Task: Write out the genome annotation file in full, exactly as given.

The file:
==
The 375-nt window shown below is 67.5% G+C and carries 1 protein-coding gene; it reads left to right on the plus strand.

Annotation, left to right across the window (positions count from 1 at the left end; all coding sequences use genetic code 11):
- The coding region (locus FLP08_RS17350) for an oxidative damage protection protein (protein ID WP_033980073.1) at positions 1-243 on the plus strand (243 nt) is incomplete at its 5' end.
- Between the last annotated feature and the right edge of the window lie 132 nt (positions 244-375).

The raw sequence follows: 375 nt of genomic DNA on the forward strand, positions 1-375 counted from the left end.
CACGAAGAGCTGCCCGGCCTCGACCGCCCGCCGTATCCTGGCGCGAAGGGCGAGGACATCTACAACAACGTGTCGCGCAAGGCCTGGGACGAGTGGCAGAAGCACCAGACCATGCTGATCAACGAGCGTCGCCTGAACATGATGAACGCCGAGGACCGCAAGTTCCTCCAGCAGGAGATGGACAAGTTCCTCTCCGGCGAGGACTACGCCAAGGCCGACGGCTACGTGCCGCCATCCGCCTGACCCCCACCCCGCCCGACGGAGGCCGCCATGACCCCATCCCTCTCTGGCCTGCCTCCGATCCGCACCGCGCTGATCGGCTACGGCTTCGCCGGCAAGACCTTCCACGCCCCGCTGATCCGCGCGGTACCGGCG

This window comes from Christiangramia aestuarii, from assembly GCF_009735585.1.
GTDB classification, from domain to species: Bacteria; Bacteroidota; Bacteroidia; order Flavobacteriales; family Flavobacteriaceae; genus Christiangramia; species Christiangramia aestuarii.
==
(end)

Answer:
The 375-nt window shown below is 67.5% G+C and carries 1 protein-coding gene; it reads left to right on the plus strand.

Annotation, left to right across the window (positions count from 1 at the left end; all coding sequences use genetic code 11):
- The coding region (locus FLP08_RS17350) for an oxidative damage protection protein (protein ID WP_033980073.1) at positions 1-243 on the plus strand (243 nt) is incomplete at its 5' end.
- Between the last annotated feature and the right edge of the window lie 132 nt (positions 244-375).

The raw sequence follows: 375 nt of genomic DNA on the forward strand, positions 1-375 counted from the left end.
CACGAAGAGCTGCCCGGCCTCGACCGCCCGCCGTATCCTGGCGCGAAGGGCGAGGACATCTACAACAACGTGTCGCGCAAGGCCTGGGACGAGTGGCAGAAGCACCAGACCATGCTGATCAACGAGCGTCGCCTGAACATGATGAACGCCGAGGACCGCAAGTTCCTCCAGCAGGAGATGGACAAGTTCCTCTCCGGCGAGGACTACGCCAAGGCCGACGGCTACGTGCCGCCATCCGCCTGACCCCCACCCCGCCCGACGGAGGCCGCCATGACCCCATCCCTCTCTGGCCTGCCTCCGATCCGCACCGCGCTGATCGGCTACGGCTTCGCCGGCAAGACCTTCCACGCCCCGCTGATCCGCGCGGTACCGGCG

This window comes from Christiangramia aestuarii, from assembly GCF_009735585.1.
GTDB classification, from domain to species: Bacteria; Bacteroidota; Bacteroidia; order Flavobacteriales; family Flavobacteriaceae; genus Christiangramia; species Christiangramia aestuarii.